"After nourishment, shelter, and companionship, stories are the thing we need most in the world." -Philip Pullman
A lot of people are hesitant to move over to a narrative video strategy (aka: using stories instead of facts) because they are convinced that "the facts" are the most persuasive pieces of content they can deliver. Is that true? According to research by psychologists Green & Brock, no.
But let's take a step back... imagine with me for a second your last purchase. Mine was a beard balm (seriously). I was standing in front of a display of beard-products at Target, looking for which magic lotion would solve the incessant itchiness plaguing my face when the "a-ha!" moment came. I realized I'm not a professional beard grower, groomer, or (full disclosure) wearer... so what would I know about beard balm? What would I know about X oil or Y% or Z additive that is or is not included? Nothing. In fact, the only leaning I had towards any of the five options was, well, the cheapest one... because I didn't know why it would cost any more or any less. I'm not a pro.
Do you want to know something funny? The product I purchased wasn't bought at Target... it was purchased from my phone while I was standing in front of the display stand for a bunch of other beard-grooming products. Why? Because I called my friend who has had a beard for years and asked him what product he used and why. And do you know what he said? Zero things about the facts of this that or the other thing... he said, "Well, I use Honest Amish because it stopped my beard from itching". That sold me. And it's what sells every customer in every situation regardless of the product, service, or price-point.
So here's a question for you... was the fact from Green & Brock or the story that followed more affirming of my point?
Let's Put This Into Perspective:
Here are a few things that we see advertised almost daily... Political Candidates, Real Estate Agents, and New Phones (or Gadgets). Check out the table below... which column are you more drawn to?
The craziest part is, more often than not, the "Fact" column represents one brand, and the "Story" column represents another... and they are almost the exact same product! This is not always true, obviously, but the point is that 9 times out of 10, people are drawn to the story side whether it's the same product/person/service repackaged, or an entirely new one being launched.
So, What Now?
To clear the air, I'm not an advocate for avoiding facts altogether; but rather, for creatively incorporating them into the wider narrative of a brand or direction. Borrowing a page from the one and only Daniel Levis, here are four of his eleven reasons why (with some explanation):
- Stories Avoid Confusion By Expressing Things In Terms People Are Familiar With
You can take your product or service (even and especially if it is new, complex, or confusing) and make it relatable, normal, and understandable.
Picture a confusing medical device or pill that is just released... you don't know it from a hole in the wall. And why would you? You're not a doctor, you're a marketer! However, when you read the true stories of the benefits it gives to arthritis patients, you suddenly consider it for yourself.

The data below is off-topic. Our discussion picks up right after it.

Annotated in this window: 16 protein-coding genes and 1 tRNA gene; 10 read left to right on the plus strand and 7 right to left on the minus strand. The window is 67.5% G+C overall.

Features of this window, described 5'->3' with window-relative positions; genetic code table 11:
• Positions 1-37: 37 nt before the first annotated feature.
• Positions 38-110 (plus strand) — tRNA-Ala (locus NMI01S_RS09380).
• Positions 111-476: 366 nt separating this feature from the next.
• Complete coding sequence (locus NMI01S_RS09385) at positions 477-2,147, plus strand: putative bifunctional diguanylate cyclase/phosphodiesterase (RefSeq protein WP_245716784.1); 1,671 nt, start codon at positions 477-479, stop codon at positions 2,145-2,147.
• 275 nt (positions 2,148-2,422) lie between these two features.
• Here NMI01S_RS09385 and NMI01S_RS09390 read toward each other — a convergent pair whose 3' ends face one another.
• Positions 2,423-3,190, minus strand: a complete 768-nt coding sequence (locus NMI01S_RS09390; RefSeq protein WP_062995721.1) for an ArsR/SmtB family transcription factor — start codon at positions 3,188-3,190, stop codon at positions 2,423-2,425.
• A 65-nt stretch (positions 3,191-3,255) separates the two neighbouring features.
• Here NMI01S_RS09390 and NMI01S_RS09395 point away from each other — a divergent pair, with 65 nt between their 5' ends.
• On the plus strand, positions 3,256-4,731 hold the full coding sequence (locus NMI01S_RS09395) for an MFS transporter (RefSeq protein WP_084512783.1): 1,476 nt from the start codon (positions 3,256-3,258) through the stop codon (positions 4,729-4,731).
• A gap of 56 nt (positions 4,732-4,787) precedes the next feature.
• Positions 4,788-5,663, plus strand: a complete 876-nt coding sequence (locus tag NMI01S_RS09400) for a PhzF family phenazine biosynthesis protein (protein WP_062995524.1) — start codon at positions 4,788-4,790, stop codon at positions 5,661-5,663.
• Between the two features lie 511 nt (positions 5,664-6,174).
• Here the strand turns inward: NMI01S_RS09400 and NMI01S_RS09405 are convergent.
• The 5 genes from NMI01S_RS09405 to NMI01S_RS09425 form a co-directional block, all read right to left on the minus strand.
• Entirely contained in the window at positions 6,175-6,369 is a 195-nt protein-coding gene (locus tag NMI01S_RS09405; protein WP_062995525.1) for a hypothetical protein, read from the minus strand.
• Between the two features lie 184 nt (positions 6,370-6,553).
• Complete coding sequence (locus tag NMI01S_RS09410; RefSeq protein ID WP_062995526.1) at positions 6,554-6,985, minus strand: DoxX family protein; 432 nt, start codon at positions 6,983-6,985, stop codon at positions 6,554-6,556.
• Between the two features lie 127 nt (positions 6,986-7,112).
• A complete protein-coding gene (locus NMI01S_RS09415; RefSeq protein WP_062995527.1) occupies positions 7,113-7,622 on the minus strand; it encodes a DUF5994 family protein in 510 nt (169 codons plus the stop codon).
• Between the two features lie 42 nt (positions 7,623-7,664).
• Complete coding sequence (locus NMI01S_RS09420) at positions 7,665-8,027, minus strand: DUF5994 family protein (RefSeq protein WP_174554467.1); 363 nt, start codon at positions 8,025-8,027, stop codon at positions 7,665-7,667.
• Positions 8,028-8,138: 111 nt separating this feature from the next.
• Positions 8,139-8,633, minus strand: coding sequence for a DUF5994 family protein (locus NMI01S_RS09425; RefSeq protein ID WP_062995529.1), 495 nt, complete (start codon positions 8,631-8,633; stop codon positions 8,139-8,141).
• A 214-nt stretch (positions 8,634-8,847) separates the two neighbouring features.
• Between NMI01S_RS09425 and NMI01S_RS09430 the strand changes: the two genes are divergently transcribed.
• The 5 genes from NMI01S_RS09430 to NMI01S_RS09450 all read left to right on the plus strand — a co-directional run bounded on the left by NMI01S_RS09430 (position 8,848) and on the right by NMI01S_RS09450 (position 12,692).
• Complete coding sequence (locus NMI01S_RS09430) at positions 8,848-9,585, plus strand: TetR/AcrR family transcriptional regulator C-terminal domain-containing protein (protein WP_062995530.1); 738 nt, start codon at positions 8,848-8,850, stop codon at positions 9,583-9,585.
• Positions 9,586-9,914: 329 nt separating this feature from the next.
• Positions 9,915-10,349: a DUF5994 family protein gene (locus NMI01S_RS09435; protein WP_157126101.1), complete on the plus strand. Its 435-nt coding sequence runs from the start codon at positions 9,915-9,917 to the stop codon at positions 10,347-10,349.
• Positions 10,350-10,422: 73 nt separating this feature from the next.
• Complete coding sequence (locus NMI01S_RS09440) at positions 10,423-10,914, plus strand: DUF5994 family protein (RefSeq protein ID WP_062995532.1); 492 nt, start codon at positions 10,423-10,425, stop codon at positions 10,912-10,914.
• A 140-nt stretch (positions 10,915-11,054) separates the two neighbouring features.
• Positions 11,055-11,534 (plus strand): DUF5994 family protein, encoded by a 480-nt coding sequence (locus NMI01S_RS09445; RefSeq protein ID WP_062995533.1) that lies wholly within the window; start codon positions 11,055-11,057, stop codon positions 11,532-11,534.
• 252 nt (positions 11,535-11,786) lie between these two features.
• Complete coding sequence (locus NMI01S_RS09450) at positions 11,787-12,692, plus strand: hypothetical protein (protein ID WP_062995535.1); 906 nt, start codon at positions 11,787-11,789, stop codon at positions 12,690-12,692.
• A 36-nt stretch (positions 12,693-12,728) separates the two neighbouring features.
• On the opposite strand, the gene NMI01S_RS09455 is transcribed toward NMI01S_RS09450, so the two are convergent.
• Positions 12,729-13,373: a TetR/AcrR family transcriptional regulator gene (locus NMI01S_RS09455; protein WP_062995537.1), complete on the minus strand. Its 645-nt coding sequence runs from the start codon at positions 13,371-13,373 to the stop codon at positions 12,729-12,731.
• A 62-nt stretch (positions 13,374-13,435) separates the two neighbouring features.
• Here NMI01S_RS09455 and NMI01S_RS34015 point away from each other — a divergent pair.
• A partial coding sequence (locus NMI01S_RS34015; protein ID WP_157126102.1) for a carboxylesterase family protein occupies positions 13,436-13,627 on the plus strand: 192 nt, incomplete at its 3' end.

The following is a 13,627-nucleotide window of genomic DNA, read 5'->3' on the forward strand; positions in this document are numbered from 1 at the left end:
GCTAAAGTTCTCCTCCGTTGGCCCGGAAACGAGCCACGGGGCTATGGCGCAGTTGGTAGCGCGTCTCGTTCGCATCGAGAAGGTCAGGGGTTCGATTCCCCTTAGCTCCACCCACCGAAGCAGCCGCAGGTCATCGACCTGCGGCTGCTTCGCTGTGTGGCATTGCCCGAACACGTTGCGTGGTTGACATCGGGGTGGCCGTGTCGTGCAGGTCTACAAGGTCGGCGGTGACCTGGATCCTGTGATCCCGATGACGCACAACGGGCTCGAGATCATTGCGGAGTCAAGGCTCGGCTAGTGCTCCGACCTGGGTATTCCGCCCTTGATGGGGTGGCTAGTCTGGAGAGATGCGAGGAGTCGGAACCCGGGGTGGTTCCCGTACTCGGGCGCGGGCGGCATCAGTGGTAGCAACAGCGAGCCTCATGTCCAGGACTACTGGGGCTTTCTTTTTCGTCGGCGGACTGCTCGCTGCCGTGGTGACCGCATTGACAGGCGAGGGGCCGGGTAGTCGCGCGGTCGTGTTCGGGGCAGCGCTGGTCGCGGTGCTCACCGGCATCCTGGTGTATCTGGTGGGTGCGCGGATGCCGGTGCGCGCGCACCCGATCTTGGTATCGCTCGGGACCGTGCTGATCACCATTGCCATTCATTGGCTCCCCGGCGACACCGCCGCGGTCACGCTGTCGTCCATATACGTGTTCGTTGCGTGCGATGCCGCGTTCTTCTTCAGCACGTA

- Stories Bypass Skepticism and Neutralize Sales Resistance
The natural condition of your potential buyer is “guard up”, mind closed — afraid of having to think something new… of being taken advantage of… of looking foolish in front of others for making a bad purchase. They’re fighting you all the way.
But when you sell with story there is little to resist against. You are not telling people what to think. You are simply showing them what happened in a similar situation to their own, and leaving it up to them to draw their own conclusions.
- Stories Increase the Number of Times You Can Touch Your Market
The more times you make contact with your prospects, offering sound reasons to buy your product or service, the more likely they are to do it. But if you send too many sales pitches to people, you will come across as pushy, annoying and desperate, pushing them away from you instead of pulling them towards you.
Not so with stories. They’re soft, cuddly and non-threatening, allowing you to sneak up on people and ask for the order more often.
- Stories Can Give You License To Say Bold Things to Your Prospects
What does that mean exactly? It means that, through a story, you can often times say things that are close to the bone, highly personal, perhaps even offensive if communicated full frontal, but which allow you to trigger powerful ego-driven emotions that are incredibly motivating to people.
You can imply your potential customer is a loser if he or she turns their back on your offer… that he or she will be a god or goddess to the opposite sex if they do buy… and other such powerfully motivating identifications… all under the radar… and with total impunity as a seller — very powerful.
Now it's time to build stories for your company that engage audiences and sell!